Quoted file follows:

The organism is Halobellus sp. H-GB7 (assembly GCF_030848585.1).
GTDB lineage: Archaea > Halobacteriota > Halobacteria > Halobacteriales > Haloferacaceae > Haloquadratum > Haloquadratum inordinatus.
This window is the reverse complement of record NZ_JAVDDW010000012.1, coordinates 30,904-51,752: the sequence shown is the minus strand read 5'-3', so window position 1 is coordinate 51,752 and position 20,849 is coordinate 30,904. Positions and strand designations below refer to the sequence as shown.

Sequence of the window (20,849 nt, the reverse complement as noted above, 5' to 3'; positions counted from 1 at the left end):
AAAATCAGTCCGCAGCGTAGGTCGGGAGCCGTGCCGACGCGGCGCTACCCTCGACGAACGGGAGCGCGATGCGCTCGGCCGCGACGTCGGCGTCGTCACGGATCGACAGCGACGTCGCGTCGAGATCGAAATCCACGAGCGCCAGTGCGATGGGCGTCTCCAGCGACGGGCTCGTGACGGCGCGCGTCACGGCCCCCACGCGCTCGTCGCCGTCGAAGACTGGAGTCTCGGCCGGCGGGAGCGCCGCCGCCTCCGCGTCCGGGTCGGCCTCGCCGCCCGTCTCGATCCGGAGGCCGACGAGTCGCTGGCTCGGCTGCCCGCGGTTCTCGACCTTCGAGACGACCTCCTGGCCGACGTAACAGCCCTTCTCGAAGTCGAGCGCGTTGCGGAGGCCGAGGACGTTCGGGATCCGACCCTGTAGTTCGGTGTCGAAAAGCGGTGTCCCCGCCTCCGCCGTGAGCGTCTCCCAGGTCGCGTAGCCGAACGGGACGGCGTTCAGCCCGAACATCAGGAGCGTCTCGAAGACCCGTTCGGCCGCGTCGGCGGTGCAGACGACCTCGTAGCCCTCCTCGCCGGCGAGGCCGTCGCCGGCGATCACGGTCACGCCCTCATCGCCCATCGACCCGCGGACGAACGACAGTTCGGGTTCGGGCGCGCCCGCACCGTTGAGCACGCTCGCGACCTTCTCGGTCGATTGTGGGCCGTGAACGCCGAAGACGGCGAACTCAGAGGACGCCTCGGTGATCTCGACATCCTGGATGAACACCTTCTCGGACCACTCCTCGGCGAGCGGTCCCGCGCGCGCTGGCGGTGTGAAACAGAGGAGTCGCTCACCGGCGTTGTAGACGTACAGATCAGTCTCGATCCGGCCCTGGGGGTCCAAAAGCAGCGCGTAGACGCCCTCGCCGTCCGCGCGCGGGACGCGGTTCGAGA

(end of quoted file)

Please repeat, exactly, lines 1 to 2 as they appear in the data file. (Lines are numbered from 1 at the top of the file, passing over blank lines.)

The organism is Halobellus sp. H-GB7 (assembly GCF_030848585.1).
GTDB lineage: Archaea > Halobacteriota > Halobacteria > Halobacteriales > Haloferacaceae > Haloquadratum > Haloquadratum inordinatus.